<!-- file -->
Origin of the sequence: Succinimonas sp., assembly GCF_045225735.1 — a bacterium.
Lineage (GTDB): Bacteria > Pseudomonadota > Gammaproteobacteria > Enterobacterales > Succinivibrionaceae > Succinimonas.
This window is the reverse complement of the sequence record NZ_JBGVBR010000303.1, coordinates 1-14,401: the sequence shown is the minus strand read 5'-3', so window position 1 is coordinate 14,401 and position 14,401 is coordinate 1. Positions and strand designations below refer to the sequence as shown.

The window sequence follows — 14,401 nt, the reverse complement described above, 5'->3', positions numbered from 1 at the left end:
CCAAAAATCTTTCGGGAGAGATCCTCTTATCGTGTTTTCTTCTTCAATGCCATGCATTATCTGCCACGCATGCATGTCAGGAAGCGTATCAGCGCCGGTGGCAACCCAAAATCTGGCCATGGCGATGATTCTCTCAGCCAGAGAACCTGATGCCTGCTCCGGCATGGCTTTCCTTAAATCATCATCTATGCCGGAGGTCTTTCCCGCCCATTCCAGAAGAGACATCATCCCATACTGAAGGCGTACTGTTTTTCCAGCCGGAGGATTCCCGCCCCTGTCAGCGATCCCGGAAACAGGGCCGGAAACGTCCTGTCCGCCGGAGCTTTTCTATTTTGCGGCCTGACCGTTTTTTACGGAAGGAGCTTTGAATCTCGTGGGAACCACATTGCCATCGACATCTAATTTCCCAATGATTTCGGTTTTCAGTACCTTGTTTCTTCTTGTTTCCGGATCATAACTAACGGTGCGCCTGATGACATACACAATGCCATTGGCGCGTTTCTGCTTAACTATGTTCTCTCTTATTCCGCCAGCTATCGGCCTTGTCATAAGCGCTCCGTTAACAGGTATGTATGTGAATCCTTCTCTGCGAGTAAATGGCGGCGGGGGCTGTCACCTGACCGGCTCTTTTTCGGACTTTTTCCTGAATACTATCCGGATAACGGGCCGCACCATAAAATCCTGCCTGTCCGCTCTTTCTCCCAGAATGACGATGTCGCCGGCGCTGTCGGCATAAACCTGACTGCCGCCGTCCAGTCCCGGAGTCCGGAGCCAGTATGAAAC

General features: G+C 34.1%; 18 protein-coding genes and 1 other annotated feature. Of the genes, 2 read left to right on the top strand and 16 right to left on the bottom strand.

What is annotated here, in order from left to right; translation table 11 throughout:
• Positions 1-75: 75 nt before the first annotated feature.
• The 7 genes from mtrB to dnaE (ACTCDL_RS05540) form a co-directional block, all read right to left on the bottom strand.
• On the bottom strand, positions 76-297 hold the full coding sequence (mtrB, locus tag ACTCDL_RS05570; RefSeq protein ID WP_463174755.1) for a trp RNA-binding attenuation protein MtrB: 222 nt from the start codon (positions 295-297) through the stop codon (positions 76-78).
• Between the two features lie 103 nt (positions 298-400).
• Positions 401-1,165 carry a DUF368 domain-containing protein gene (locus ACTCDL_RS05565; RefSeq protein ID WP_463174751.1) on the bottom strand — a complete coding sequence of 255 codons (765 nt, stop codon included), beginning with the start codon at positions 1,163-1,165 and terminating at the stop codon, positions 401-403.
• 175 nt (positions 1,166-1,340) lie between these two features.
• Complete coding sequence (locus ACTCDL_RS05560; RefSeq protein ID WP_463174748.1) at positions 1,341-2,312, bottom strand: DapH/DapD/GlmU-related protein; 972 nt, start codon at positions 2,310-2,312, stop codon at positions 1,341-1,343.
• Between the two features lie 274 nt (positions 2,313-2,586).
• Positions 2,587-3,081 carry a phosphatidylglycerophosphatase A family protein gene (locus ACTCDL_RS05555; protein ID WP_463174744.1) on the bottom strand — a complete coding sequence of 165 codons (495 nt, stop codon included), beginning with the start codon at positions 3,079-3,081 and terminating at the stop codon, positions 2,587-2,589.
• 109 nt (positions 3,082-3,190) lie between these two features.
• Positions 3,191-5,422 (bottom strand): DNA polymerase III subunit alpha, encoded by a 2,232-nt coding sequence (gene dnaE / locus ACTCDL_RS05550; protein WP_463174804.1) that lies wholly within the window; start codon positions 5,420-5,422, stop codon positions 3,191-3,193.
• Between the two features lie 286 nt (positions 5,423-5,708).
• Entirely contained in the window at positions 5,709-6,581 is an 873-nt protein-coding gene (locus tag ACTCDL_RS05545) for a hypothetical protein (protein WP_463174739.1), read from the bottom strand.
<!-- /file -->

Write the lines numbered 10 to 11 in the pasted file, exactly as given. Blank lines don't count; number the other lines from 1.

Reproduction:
• On the bottom strand, positions 76-297 hold the full coding sequence (mtrB, locus tag ACTCDL_RS05570; RefSeq protein ID WP_463174755.1) for a trp RNA-binding attenuation protein MtrB: 222 nt from the start codon (positions 295-297) through the stop codon (positions 76-78).
• Between the two features lie 103 nt (positions 298-400).